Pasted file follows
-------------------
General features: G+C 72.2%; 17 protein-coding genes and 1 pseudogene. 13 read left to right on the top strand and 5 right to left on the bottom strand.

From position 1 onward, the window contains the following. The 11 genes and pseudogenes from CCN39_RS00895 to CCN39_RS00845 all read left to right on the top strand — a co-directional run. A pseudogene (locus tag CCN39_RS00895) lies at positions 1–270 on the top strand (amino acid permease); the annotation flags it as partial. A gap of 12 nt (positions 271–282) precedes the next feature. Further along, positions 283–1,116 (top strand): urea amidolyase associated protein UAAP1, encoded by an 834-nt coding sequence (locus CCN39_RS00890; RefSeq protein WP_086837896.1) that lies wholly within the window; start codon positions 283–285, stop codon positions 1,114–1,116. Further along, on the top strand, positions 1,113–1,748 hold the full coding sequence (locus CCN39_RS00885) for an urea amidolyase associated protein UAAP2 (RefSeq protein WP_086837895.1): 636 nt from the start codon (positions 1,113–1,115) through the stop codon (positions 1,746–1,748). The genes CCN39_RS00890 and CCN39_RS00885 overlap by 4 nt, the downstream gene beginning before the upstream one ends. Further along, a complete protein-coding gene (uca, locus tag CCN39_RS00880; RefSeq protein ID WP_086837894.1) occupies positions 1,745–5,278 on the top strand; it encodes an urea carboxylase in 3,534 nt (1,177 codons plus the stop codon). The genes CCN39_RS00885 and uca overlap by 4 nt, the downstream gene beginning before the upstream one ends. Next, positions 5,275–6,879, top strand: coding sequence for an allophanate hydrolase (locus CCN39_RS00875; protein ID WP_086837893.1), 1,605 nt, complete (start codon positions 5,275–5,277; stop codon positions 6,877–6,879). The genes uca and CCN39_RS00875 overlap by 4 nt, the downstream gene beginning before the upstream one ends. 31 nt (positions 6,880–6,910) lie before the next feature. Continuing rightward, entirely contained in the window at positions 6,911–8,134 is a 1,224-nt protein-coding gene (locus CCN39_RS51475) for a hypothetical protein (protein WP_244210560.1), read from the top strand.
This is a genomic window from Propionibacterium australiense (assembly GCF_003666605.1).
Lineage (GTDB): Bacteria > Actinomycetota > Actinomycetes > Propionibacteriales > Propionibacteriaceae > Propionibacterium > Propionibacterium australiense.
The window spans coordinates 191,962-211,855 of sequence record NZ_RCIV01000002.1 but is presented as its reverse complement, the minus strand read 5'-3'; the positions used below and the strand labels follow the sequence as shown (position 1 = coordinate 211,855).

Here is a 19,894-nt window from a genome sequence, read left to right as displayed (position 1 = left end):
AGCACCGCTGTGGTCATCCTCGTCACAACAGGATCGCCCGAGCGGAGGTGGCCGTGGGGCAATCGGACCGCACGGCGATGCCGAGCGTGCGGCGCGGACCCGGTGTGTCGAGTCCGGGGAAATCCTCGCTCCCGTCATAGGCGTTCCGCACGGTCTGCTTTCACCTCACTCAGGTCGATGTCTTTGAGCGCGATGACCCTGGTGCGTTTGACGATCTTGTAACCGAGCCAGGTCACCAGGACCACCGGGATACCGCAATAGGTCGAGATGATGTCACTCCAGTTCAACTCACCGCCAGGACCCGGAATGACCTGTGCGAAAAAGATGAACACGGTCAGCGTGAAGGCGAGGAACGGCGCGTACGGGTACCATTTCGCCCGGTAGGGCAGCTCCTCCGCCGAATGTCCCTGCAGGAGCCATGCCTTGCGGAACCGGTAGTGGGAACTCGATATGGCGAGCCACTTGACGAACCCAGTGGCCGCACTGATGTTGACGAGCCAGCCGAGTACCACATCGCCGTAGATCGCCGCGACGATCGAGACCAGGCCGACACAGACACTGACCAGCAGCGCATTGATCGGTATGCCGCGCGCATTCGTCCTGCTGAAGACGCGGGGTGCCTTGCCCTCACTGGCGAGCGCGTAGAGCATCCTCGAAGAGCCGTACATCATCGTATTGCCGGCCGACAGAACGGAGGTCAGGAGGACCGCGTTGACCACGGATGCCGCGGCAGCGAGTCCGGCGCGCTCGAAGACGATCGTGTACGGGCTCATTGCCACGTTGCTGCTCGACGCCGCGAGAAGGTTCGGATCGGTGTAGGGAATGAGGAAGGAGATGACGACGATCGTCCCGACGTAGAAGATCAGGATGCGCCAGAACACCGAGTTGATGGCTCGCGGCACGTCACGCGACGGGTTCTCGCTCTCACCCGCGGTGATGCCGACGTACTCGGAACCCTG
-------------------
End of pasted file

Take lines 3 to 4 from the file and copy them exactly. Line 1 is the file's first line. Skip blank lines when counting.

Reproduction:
This is a genomic window from Propionibacterium australiense (assembly GCF_003666605.1).
Lineage (GTDB): Bacteria > Actinomycetota > Actinomycetes > Propionibacteriales > Propionibacteriaceae > Propionibacterium > Propionibacterium australiense.